“Some time ago I heard over the radio an old man describing how each evening at bed time he was “wired up” so that if his heart stopped during the night, an alarm would ring in the home of his undertaker, who would quickly collect his still warm corpse and freeze it. The speaker was convinced that it might be possible within the next twenty years, and certainly within the next fifty years, for science to have developed a means of unfreezing, revivifying and rejuvenating his cadaver. He was so convinced of the possibility of this grotesque resurrection that he had invested very large sums in the undertaking and firmly believed that he would be reunited with his already frozen wife, who would be similarly revitalized. Presumably they would continue their life together behind the chain link fence of some Elysian retirement home designed by Disneyland Incorporated. The old man seemed to be unclear whether this second life would be forever, or if it was to be but a brief second chance. He was certainly unconcerned about the expense of housing and maintaining the constantly increasing numbers of the living dead. It also seemed to me that he was a little naive about the reliability and punctiliousness of undertakers, but I suppose that he would argue that he had nothing to lose.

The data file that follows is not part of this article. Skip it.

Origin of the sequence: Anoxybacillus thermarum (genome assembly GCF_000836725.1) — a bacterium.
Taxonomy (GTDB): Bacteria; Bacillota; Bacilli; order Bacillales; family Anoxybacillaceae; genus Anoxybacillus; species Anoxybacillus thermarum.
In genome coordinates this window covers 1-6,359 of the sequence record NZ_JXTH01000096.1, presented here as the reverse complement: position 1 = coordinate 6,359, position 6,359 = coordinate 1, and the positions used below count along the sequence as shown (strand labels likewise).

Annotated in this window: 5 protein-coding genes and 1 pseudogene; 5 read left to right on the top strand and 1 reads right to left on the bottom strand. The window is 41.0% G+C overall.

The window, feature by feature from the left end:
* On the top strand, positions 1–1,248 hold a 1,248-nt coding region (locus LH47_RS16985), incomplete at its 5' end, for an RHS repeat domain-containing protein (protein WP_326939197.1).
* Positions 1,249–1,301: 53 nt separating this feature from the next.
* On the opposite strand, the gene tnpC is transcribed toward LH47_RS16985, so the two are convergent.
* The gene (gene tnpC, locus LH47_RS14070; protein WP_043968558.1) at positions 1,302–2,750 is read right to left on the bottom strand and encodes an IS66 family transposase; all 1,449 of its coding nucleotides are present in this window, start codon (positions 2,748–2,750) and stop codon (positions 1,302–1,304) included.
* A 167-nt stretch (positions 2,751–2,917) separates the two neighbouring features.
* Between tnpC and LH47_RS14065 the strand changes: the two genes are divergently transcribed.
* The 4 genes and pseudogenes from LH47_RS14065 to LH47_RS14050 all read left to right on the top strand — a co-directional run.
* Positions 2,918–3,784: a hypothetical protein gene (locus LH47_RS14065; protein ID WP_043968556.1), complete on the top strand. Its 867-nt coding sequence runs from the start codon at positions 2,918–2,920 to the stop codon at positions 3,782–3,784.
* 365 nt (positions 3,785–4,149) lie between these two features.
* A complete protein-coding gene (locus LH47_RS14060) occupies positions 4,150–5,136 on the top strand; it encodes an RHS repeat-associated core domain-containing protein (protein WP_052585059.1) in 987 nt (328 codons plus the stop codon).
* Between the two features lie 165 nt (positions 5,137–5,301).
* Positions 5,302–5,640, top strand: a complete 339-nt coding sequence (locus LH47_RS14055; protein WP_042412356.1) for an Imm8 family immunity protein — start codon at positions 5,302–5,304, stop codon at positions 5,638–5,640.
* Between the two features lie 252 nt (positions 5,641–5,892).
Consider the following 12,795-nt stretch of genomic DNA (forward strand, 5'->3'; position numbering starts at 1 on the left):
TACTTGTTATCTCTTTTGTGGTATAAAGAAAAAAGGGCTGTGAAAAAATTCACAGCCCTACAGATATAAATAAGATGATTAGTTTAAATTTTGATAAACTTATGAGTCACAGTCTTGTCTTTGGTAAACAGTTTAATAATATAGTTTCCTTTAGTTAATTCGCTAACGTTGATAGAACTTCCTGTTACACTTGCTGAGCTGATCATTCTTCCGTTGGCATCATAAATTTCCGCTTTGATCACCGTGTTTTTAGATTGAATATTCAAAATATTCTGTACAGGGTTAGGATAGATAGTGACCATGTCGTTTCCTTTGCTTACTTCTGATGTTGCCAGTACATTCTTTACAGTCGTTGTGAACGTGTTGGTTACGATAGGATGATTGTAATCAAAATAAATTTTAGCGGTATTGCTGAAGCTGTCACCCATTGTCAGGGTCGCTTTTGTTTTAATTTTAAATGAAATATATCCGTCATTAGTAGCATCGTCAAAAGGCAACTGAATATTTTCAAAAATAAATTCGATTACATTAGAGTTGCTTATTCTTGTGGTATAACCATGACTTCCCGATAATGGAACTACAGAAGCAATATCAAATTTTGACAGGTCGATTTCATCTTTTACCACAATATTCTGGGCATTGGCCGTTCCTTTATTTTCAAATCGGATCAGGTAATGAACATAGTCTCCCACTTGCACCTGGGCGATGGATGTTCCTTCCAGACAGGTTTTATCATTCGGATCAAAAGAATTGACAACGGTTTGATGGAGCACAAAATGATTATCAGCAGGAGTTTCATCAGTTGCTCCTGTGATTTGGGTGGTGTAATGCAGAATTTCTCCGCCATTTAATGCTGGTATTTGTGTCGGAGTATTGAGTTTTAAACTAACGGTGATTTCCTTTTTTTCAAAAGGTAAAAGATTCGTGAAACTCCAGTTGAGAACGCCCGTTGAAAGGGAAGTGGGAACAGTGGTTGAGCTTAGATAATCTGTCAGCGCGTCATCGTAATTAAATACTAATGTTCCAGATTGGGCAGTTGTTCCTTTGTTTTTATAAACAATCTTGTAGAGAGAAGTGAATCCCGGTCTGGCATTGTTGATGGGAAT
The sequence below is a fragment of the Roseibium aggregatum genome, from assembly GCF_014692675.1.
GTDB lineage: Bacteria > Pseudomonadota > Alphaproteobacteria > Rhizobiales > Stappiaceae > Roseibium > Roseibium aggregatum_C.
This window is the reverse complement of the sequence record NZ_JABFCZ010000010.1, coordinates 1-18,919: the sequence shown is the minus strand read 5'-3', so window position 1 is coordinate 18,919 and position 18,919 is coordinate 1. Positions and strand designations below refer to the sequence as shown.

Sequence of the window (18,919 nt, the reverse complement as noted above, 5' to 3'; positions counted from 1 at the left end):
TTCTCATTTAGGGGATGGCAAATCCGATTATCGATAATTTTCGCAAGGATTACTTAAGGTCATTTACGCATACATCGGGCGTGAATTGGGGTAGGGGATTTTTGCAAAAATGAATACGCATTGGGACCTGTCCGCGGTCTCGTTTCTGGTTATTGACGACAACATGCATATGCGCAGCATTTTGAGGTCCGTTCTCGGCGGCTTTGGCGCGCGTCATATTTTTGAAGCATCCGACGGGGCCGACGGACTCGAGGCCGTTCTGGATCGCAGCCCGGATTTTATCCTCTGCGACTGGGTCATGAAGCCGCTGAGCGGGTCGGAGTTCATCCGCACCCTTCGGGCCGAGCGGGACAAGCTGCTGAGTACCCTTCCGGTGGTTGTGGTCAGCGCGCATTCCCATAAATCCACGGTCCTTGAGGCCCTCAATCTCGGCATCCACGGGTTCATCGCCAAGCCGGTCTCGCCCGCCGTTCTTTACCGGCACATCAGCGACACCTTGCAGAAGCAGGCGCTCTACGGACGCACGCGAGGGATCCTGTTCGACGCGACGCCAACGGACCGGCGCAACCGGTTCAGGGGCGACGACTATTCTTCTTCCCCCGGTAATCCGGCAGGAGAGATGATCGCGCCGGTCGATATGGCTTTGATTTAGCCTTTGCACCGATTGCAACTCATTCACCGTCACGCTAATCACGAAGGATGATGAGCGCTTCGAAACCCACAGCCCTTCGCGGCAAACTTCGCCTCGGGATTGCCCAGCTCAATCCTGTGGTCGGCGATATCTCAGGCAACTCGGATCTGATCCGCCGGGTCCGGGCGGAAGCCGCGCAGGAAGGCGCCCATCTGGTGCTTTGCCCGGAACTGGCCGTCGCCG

Many have wondered if Lazarus was happy to be brought back to life after he had been dead only a few days. To return in fifty years might be not only strange but also horrendous.”
from A Backwards Glance by George Wallace
The Point Gallery is located in Fulford Harbour on Saltspring. I was there about a week ago to see George’s show. George died several years ago. I’ve seen these pieces before, covered in dust, in storage in his son’s boat building shop. It was wonderful to see them in a gallery space.
The Point Gallery
132 Beaver Point Road,
(entrance on Southridge Road)
Also at The Point wasDoke Ostle from the UK who creates suggestively poignant portraits of children from poppy petals.
And Deboragh Gainer, a local artist and a clay sculptor.
“Working in clay feels similar to working soil in the garden. I have this image of people growing out of the earth made out of the clay. There is a freedom in the process of building each piece, alchemy in the firing, acknowledgement of fluid turned to stone. I work the clay quickly hitting, pulling, and manipulating. My intent is it to keep the spontaneous moment.
I like the strength and meaning of a group, and the way the group becomes the collective, an object in itself, a crowd. I want to give the group form, show what they are and what they are doing, I want to give the figures weight and ground them, make them strong and intimate but set off balance by a singular moment of revelation, building souls rather than individuals.”
from Deboragh Gainer’s artist statement